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C3 segmental vertebral artery and its surgical implication in craniovertebral junction anomalies: Insights from two cases p. 81
Kuntal Kanti Das, Suyash Singh, Kamlesh Rangari, Deepak Khatri, Priyadarshi Dikshit, Jayesh Sardhara, Kamlesh Bhaisora, Arun Kumar Srivastava, Sanjay Behari
A spectrum of vertebral artery (VA) anomalies have been described with or without an associated congenital craniovertebral junction (CVJ) anomalies. C3 segmental VA, where the VA enters the dura at the level of C2/3 intervertebral foramen is an extremely rare anomaly. We report two cases of congenital CVJ anomaly (irreducible in one with C2/3 fusion and reducible in the other; without any subaxial fusion but with articular agenesis at C2/3 joint on the anomalous artery side). Computed tomographic angiography revealed intraspinal intradural entry of VA through the C2/3 intervertebral foramen on the right side with the contralateral artery found crossing the atlanto-axial joint. Both the patients underwent posterior approach and C2 was spared from instrumentation in both cases. Postoperatively, the patient with irreducible dislocation recovered well while the patient with reducible dislocation expired, possibly secondary to the thrombosis of the dominant VA from C2/3 foraminal encroachment. C3 segmental VA may be advantageous in aggressively exposing the C1/2 joint but instrumentation of C2 or C3 needs caution in view of the possibility of VA injury. Our experience shows that VA may be endangered even while exposing and protecting the artery. For such cases, we recommend posterior decompression of the C2/3 neural foramen during instrumentation in the absence of associated C2/3 fusion, as an abnormal joint morphology of C2/3 indicates a C2/3 instability.
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Pediatric giant cell reparative granuloma of the lower clivus: A case report and review of the literature p. 86
Honami Nakamura, Hiroki Morisako, Hiroki Ohata, Yuko Kuwae, Yuichi Teranishi, Takeo Goto
Giant cell reparative granuloma (GCRG) is a benign nonneoplastic granulomatous lesion and is rare in the cranial bone. We present a pediatric case of this lesion arising from the condyle and lower clivus. A 9-year-old girl presented with slowly progressive hoarseness and dysphagia. She showed left glossopharyngeal, vagus, and hypoglossal nerve palsy. An osteolytic lesion around the lower clivus and condyle joint was accompanied by deformation of the craniovertebral junction. An endoscopic endonasal approach was used to decompress the cranial nerve and confirm the pathological finding. The lesion around the condyle was not resected to preserve occipito-cervical stability. The residual lesion has been observed carefully for 6 months, and regrowth has not occurred. GCRG is a rare granulomatous lesion in the cranial bone. This case is the first report of a pediatric clival GCRG. Treating pediatric GCRG may be helpful.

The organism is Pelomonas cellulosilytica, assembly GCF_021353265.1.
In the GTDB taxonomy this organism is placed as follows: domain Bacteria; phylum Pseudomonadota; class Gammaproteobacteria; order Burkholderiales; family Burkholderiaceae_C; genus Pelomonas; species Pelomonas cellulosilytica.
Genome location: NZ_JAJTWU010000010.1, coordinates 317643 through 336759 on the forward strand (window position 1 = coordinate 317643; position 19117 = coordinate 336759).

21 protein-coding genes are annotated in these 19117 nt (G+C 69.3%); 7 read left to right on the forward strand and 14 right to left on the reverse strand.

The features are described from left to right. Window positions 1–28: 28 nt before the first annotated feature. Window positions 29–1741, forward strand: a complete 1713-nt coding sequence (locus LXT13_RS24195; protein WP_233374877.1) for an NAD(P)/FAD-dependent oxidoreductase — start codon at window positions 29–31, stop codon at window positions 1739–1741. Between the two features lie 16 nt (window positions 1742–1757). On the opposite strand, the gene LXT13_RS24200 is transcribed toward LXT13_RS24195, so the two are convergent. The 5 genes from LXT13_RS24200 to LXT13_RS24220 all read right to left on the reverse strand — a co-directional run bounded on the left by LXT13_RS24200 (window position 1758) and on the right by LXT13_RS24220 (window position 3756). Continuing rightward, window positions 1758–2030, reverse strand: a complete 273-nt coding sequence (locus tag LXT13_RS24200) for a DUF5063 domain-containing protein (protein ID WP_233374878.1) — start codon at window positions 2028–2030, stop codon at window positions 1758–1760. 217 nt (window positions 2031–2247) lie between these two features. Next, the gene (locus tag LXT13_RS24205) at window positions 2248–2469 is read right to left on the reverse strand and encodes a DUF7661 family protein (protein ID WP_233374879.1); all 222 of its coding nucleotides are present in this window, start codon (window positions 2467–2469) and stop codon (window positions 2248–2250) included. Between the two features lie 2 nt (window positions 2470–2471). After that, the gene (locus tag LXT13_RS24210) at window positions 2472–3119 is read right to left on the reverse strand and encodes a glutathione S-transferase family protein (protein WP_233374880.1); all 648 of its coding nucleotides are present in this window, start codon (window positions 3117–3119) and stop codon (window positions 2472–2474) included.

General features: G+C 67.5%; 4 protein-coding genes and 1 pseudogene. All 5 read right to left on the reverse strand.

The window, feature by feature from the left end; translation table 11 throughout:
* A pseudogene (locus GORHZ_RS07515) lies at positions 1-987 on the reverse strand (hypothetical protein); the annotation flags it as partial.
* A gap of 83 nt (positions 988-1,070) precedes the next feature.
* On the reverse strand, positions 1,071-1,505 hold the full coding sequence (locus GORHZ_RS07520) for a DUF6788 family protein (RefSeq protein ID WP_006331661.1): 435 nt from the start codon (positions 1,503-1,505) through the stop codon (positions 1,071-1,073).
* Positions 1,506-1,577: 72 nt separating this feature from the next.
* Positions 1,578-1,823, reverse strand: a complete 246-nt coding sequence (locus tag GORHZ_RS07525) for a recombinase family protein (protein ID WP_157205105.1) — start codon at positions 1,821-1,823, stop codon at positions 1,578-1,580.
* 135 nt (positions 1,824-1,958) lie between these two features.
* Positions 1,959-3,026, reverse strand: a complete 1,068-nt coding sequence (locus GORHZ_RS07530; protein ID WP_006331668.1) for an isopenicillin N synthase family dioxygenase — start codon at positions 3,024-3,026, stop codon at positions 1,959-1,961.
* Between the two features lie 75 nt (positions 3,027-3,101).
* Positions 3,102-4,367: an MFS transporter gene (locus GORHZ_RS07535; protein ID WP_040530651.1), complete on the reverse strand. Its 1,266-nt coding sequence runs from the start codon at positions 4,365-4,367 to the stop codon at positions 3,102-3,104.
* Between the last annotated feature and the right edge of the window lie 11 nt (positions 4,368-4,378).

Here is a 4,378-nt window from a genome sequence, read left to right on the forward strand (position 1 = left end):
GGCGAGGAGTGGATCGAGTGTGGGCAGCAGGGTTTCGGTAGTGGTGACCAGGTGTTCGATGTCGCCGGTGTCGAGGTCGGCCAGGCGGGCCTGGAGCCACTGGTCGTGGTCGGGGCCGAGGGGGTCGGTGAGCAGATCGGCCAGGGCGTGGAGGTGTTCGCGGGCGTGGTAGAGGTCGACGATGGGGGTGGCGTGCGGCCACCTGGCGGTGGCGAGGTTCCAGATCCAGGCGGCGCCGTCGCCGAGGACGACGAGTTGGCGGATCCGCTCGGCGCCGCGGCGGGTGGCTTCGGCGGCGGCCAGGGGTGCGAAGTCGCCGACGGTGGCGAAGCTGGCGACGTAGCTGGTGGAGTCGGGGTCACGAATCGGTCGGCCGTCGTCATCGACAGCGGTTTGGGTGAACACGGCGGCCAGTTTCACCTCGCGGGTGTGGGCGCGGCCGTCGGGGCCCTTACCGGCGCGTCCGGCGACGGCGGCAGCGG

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Atlantoaxial instability in a case of Maroteaux–Lamy syndrome p. 91
Abhidha Shah, Neha Jadhav, Saswat Dandpat, Atul Goel
A relatively rare report of an 8-year-old girl with Maroteaux–Lamy syndrome that is Type VI mucopolysaccharidosis who presented with symptoms of spastic quadriparesis related to atlantoaxial instability is presented. Atlantoaxial stabilization resulted in rapid and sustained neurological recovery.
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Report of two cases with omovertebral bone and Klippel–Feil syndrome with craniovertebral junction instability p. 95
Abhidha Shah, Akshay Hawaldar, Aditya Lunawat, Saswat Dandpat, Atul Goel
We present a report of two patients having the association of omovertebra, Sprengel's deformity of the shoulder and Klippel–Feil abnormality with craniovertebral junctional instability. Our literature survey did not locate any report of such association. Significance of bone alterations is analyzed. Two young patients presented with neck pain, torticollis, webbed neck, and spastic quadriparesis. In both patients, the investigations revealed basilar invagination, Klippel–Feil abnormality and Sprengel's deformity of the shoulder. Apart from these relatively common associations, both the patients had omovertebral bone that extended from the transverse process of C5 vertebra to scapula. Following atlantoaxial stabilization surgery, the patients rapidly recovered from all symptoms. Musculoskeletal abnormalities at the craniovertebral junction that include Klippel–Feil abnormality, Sprengel's shoulder, and omovertebra are secondary alterations to primary atlantoaxial instability.
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Rotatory atlantoaxial dislocation presenting as spinal kyphoscoliosis p. 99
Atul Goel, Ravikiran Vutha, Abhidha Shah, Survendra Kumar Rajdeo Rai
A 16-year-old male presented with primary complaint of worsening dorsal spinal kyphoscoliosis (SKS) for 3 years. More recently, he developed spasticity in legs, breathlessness on mild exertion, and sleep apneas. Apart from SKS, investigations revealed rotatory atlantoaxial dislocation. Atlantoaxial fixation resulted in rapid recovery from all symptoms including from spinal deformity. Observations in this patient suggest that rotatory dislocation can be a cause of spinal deformity.